Partner governments should express concern regarding the near absence of in-depth investigations and prosecutions of security force members implicated in serious crimes during counterterrorism operations, and to commit to increased support for judicial institutions, including military tribunals, mandated to investigate the allegations.

“Villagers across the Sahel face a very real threat from abusive Islamist armed groups that are now threatening other countries in West Africa,” Dufka said. “But the skewed logic of unlawfully killing suspects in the name of security is only fueling violent militancy and undermining trust in the authorities. Sahelian governments and their partners need to do more to protect the rights of detainees and civilians.”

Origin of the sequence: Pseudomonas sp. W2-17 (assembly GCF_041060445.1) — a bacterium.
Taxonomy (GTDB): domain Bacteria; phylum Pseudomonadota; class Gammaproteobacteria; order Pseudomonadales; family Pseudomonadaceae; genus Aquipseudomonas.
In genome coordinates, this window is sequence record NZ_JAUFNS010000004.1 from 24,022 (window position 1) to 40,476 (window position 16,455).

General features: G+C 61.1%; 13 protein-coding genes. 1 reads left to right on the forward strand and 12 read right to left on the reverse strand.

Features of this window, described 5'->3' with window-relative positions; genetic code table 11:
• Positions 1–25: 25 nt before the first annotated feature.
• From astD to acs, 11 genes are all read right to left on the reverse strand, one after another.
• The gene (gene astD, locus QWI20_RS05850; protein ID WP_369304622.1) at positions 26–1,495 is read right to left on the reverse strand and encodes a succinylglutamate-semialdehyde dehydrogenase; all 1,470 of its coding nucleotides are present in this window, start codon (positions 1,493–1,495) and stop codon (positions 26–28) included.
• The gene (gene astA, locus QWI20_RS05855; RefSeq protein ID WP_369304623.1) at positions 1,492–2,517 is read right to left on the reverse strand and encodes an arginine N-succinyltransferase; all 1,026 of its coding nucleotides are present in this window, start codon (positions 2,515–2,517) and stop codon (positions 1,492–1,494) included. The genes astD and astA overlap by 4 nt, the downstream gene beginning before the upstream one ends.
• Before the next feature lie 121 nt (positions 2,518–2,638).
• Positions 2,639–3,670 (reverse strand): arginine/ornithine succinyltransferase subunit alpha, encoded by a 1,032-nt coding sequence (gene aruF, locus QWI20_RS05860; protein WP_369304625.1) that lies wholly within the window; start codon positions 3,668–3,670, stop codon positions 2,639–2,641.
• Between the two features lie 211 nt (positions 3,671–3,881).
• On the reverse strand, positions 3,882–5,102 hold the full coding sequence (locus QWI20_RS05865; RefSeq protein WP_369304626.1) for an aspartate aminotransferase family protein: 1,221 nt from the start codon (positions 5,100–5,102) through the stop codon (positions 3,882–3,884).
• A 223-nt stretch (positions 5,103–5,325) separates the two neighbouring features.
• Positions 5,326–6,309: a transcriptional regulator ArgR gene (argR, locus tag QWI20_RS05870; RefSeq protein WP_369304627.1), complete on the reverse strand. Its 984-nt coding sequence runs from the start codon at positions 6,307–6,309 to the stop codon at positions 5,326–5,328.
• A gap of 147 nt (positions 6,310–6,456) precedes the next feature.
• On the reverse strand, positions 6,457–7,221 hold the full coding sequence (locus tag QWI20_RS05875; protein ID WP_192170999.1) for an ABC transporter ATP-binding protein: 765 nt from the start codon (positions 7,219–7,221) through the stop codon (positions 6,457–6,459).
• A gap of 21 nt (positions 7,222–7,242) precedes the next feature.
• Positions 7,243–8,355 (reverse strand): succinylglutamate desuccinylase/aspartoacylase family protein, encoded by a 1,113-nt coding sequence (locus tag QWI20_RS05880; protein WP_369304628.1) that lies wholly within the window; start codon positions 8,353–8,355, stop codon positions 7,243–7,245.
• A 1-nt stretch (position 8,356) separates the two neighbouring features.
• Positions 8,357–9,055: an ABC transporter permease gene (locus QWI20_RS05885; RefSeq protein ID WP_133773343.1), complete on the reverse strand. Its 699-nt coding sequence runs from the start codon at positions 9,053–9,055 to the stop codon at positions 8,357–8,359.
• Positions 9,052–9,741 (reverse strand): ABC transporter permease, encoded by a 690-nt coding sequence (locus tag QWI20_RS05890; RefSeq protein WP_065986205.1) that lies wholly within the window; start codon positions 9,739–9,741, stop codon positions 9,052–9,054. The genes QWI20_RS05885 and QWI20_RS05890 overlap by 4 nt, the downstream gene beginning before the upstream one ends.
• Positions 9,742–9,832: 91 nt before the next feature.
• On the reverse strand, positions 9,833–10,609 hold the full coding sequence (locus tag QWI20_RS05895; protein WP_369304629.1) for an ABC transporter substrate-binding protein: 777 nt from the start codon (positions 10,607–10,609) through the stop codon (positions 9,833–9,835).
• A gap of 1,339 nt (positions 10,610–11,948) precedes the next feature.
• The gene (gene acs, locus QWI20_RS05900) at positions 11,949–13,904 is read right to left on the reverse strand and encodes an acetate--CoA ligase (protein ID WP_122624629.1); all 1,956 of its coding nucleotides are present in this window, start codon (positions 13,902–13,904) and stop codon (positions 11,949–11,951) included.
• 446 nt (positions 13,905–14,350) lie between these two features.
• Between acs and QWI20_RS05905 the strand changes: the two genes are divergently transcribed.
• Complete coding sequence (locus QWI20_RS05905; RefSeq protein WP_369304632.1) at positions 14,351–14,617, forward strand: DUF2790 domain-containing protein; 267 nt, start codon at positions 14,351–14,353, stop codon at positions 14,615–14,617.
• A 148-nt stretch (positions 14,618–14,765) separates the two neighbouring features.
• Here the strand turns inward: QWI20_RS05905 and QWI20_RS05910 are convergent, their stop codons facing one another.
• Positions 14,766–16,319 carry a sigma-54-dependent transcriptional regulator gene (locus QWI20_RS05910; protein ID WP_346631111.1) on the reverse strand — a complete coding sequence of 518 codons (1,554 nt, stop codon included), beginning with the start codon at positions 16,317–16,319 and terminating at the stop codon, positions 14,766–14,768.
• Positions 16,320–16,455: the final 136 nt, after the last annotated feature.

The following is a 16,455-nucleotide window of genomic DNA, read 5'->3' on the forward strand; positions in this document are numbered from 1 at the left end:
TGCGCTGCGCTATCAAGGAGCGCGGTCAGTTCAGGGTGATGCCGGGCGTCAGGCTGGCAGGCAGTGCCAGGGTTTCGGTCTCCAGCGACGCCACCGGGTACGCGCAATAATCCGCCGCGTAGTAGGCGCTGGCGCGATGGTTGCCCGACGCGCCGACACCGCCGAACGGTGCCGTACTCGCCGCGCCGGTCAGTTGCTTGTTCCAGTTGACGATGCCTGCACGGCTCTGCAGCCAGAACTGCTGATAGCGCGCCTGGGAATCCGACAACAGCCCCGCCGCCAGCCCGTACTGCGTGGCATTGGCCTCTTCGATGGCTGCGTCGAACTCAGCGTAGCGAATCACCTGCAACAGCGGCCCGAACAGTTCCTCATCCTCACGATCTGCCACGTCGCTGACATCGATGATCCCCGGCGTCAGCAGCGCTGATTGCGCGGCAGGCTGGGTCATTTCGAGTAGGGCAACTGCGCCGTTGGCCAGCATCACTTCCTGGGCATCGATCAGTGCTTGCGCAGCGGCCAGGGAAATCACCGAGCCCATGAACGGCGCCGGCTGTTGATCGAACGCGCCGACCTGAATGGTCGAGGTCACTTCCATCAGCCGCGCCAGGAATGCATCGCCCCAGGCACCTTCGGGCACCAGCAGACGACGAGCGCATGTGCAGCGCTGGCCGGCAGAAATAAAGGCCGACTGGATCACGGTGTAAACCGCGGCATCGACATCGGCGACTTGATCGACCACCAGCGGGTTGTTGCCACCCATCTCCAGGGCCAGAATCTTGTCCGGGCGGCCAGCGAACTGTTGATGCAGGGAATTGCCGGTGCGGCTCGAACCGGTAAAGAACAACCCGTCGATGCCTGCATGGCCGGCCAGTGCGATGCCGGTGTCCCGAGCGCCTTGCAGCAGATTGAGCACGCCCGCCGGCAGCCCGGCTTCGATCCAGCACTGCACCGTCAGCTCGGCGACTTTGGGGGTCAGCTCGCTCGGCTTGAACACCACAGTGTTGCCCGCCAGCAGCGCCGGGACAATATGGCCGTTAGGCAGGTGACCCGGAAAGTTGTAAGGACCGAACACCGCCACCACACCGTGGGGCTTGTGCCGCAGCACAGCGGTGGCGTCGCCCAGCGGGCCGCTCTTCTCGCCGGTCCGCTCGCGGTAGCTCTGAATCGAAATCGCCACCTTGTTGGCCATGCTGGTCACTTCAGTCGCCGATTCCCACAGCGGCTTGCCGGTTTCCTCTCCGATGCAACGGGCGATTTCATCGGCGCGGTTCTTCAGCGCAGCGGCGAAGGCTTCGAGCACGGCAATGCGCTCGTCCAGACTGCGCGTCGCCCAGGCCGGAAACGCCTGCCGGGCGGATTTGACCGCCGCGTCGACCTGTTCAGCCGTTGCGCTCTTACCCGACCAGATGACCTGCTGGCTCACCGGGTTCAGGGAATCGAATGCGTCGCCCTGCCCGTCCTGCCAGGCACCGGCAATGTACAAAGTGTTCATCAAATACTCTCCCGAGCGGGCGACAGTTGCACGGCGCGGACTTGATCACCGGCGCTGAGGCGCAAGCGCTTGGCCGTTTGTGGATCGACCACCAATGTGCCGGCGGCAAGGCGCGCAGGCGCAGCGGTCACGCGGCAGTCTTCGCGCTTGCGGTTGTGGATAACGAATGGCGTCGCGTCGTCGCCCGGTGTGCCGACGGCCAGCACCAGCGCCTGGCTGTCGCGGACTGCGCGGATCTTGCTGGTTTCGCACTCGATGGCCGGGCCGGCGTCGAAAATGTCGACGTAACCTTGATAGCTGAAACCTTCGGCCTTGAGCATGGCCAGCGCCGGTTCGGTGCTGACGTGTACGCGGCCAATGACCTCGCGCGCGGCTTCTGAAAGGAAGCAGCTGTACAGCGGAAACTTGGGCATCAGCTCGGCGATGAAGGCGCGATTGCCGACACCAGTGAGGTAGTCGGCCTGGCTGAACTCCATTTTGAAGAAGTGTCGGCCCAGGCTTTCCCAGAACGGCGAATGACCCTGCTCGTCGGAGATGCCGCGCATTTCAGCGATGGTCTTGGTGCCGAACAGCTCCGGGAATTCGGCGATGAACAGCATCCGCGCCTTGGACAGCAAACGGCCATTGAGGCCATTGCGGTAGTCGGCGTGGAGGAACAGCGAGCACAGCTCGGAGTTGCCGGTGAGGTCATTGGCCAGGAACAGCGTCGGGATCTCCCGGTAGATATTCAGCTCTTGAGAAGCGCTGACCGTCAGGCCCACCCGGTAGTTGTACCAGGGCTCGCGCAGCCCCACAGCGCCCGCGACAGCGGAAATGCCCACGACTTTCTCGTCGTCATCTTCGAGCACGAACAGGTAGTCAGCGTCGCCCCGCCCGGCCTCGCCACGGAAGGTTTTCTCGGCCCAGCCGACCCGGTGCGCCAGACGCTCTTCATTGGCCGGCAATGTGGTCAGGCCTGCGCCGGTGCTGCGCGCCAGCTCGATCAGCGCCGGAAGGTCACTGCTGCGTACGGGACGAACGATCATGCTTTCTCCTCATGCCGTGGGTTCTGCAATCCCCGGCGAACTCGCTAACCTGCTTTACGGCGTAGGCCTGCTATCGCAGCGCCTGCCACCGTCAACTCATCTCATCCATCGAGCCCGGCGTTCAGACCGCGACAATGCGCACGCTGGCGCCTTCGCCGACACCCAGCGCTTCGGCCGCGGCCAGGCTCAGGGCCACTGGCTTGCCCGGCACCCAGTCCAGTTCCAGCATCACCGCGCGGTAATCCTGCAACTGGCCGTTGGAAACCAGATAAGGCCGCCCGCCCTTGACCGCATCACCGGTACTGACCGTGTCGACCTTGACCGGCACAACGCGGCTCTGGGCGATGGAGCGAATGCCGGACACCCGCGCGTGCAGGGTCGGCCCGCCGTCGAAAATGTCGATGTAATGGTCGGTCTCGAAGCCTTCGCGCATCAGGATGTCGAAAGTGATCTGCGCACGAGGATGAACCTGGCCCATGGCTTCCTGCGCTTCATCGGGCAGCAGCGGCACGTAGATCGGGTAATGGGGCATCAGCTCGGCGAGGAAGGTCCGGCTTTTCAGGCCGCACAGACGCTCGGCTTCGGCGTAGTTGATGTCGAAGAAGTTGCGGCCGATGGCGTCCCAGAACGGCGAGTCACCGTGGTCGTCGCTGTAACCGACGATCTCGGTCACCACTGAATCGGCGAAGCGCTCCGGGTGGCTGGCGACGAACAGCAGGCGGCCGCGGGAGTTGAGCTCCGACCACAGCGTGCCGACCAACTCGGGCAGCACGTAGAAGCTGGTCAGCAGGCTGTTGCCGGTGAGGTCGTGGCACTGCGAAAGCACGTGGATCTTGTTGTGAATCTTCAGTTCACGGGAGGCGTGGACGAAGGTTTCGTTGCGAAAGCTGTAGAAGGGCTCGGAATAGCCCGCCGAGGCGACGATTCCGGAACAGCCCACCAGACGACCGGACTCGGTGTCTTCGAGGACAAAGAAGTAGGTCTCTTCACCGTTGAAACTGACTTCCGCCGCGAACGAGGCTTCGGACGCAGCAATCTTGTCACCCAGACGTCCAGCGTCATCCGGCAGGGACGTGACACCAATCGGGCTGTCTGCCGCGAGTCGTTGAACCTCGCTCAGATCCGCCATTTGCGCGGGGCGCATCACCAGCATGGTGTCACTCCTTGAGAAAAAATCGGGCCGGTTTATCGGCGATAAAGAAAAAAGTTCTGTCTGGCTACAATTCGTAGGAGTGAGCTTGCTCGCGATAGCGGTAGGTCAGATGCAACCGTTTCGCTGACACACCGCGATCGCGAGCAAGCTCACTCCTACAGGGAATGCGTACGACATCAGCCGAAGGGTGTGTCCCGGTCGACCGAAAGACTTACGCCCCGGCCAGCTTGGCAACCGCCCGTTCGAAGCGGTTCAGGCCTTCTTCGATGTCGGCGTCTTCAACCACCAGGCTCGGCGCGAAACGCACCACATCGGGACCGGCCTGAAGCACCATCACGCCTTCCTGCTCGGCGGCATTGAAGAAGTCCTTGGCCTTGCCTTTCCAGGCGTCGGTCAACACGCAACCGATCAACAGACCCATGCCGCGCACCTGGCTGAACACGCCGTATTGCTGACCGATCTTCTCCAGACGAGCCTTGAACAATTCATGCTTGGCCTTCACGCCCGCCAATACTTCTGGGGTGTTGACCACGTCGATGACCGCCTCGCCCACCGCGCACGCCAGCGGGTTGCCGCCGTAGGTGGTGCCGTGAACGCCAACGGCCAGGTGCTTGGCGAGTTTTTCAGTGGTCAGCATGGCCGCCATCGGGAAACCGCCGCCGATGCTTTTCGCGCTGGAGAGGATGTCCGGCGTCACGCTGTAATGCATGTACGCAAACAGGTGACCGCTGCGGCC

Human Rights Watch’s research suggests the presence of international forces, notably from the UN peacekeeping force, MINUSMA, and French-led Barkhane, has appeared to deter abuses by the Malian and Burkinabe security forces. France’s leadership in ensuring a transparent and impartial investigation into a January airstrike in Bounti, Mali, that killed 19 men, who some witnesses say were civilians, is crucial.